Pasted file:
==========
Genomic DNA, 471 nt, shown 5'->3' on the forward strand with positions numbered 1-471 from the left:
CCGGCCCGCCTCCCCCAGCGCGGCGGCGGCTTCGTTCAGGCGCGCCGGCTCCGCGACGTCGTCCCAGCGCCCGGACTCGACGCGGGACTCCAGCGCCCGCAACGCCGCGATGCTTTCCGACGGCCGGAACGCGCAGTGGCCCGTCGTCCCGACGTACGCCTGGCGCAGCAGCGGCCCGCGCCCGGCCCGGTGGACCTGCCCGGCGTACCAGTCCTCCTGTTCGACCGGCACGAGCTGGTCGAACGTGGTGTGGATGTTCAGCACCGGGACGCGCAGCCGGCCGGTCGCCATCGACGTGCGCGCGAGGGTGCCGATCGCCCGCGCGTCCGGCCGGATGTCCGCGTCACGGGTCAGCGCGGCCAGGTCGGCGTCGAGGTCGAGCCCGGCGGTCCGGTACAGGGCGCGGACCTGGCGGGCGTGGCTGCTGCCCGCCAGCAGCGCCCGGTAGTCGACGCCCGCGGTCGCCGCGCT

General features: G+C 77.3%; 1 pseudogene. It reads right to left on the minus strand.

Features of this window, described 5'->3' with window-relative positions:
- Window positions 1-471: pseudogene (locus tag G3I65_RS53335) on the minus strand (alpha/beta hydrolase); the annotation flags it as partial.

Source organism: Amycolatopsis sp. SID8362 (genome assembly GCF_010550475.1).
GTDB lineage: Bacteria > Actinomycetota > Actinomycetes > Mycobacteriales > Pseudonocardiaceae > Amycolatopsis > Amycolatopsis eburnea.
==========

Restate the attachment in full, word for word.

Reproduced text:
Genomic DNA, 471 nt, shown 5'->3' on the forward strand with positions numbered 1-471 from the left:
CCGGCCCGCCTCCCCCAGCGCGGCGGCGGCTTCGTTCAGGCGCGCCGGCTCCGCGACGTCGTCCCAGCGCCCGGACTCGACGCGGGACTCCAGCGCCCGCAACGCCGCGATGCTTTCCGACGGCCGGAACGCGCAGTGGCCCGTCGTCCCGACGTACGCCTGGCGCAGCAGCGGCCCGCGCCCGGCCCGGTGGACCTGCCCGGCGTACCAGTCCTCCTGTTCGACCGGCACGAGCTGGTCGAACGTGGTGTGGATGTTCAGCACCGGGACGCGCAGCCGGCCGGTCGCCATCGACGTGCGCGCGAGGGTGCCGATCGCCCGCGCGTCCGGCCGGATGTCCGCGTCACGGGTCAGCGCGGCCAGGTCGGCGTCGAGGTCGAGCCCGGCGGTCCGGTACAGGGCGCGGACCTGGCGGGCGTGGCTGCTGCCCGCCAGCAGCGCCCGGTAGTCGACGCCCGCGGTCGCCGCGCT

General features: G+C 77.3%; 1 pseudogene. It reads right to left on the minus strand.

Features of this window, described 5'->3' with window-relative positions:
- Window positions 1-471: pseudogene (locus tag G3I65_RS53335) on the minus strand (alpha/beta hydrolase); the annotation flags it as partial.

Source organism: Amycolatopsis sp. SID8362 (genome assembly GCF_010550475.1).
GTDB lineage: Bacteria > Actinomycetota > Actinomycetes > Mycobacteriales > Pseudonocardiaceae > Amycolatopsis > Amycolatopsis eburnea.